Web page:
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Teacher layoffs hit Hart district

Posted: March 18, 2008 1:57 a.m.
Updated: May 19, 2008 5:02 a.m.
 
Two teachers for the William S. Hart Union High School District have received pink slips, and six administrators have received re-assignment notices, as school officials prepare for budget cuts
due to state shortfalls.

"In addition, we are looking at probably about 20 layoff notices for classified employees - we're not sure of the number at this time," said Rochelle Neal, assistant superintendent of human resources for Hart district.

The final deadline for layoff notices for classified employees is 45 days prior to July 1, or mid-May. Elementary school districts in the Santa Clarita Valley report they haven't yet been forced to lay off teachers.

One state official says 20,000 teachers, counselors, librarians, nurses and support staff statewide would receive layoff notices so school districts can meet the March 15 deadline to notify employees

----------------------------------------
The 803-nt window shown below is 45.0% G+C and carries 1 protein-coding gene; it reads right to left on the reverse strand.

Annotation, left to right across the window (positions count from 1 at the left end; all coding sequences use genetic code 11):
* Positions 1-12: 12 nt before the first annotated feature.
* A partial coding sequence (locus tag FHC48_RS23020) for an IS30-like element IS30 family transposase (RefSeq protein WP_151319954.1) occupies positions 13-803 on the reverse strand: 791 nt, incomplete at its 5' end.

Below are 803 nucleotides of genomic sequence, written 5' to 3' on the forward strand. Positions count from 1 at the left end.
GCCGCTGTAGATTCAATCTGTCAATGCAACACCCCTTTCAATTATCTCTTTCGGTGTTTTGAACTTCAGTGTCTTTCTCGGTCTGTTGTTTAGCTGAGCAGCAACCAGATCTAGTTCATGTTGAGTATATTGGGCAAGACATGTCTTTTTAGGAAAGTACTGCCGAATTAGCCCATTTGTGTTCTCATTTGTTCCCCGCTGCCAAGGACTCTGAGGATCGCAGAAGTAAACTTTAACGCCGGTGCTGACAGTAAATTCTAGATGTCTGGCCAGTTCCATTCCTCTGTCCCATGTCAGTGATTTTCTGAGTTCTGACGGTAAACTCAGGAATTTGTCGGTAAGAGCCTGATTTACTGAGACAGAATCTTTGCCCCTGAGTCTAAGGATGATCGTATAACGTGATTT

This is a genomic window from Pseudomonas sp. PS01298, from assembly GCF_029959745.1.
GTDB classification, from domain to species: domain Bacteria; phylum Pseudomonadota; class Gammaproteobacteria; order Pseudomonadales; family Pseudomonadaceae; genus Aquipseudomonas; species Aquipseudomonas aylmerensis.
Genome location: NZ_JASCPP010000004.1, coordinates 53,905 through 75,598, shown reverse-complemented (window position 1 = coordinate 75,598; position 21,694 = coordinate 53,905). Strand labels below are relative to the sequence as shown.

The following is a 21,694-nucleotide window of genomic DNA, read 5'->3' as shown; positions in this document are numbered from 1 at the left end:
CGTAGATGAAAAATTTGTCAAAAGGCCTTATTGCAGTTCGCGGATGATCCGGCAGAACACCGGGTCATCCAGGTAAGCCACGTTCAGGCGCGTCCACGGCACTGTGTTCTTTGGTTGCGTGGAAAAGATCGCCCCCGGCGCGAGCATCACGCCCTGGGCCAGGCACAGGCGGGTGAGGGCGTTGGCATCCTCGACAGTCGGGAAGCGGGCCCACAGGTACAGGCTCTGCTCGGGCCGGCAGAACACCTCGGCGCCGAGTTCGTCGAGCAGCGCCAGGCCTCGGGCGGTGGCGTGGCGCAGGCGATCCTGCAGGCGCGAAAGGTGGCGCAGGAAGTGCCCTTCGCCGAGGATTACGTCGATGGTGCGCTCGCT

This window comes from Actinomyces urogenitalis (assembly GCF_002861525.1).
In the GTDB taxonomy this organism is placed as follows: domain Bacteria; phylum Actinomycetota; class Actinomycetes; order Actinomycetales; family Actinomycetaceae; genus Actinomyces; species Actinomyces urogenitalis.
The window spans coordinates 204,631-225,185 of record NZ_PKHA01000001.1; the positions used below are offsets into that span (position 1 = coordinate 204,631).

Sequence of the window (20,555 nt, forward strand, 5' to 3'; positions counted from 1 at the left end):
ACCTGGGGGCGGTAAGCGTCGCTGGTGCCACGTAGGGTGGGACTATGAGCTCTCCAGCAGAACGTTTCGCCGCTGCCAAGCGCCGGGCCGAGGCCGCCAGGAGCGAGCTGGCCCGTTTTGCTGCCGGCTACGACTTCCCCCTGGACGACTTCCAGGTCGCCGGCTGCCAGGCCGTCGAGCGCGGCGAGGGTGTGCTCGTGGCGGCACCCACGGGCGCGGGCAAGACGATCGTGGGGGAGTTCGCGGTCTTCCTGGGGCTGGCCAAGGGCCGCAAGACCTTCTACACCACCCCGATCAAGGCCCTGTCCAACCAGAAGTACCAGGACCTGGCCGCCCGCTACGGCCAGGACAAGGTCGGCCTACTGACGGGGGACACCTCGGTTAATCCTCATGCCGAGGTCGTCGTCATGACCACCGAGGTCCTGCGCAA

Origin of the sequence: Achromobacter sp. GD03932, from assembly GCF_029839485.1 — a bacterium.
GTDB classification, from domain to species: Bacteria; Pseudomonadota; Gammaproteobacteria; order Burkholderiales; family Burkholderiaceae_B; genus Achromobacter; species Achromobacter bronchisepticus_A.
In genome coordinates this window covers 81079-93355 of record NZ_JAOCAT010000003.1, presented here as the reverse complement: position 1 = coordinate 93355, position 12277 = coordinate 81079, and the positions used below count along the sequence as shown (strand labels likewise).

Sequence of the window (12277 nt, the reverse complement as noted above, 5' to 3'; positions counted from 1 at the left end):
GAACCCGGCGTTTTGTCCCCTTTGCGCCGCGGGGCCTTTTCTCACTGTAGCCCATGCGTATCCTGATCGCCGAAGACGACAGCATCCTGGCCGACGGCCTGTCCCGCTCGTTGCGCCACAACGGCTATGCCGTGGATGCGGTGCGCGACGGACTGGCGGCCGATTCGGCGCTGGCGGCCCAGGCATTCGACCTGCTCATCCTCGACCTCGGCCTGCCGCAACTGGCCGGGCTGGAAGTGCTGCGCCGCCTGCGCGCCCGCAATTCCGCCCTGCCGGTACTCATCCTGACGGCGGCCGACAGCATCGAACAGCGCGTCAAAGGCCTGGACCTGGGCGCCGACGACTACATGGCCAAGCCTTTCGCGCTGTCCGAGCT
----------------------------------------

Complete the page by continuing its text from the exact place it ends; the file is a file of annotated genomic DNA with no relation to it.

if they won't have a job next school year.

The layoffs are in response to Gov. Arnold Schwarzenegger's proposed plan to cut $4.8 billion from education funding.

No layoff notices have been handed out at the Saugus Union, Sulphur Springs or Newhall school districts.

"We are not issuing any March 15 certified notices this year,' said Rick Grove, assistant superintendent of personnel for the Saugus Union School District. "That doesn't mean we're not still concerned about the budget, but our goal is to keep the cuts as far away from the classrooms and our programs as possible."

Beverly Knutson, assistant superintendent of human resources for the Newhall School District, said that while the district has had to do some cutting, no personnel are being laid off at this time.

"We did reduce hours for some of our classified employees." Knutson said. "We're in good shape for now - we'll have to wait and see what the governor's going to do for next year."

Many are hopeful that the layoffs will never actually have to take place. Deep cuts in the governor's budget proposal are considered by some Sacramento watchers as a wake-up call aimed at convincing legislators to curb spending and find a way to stabilize California budget cycles.

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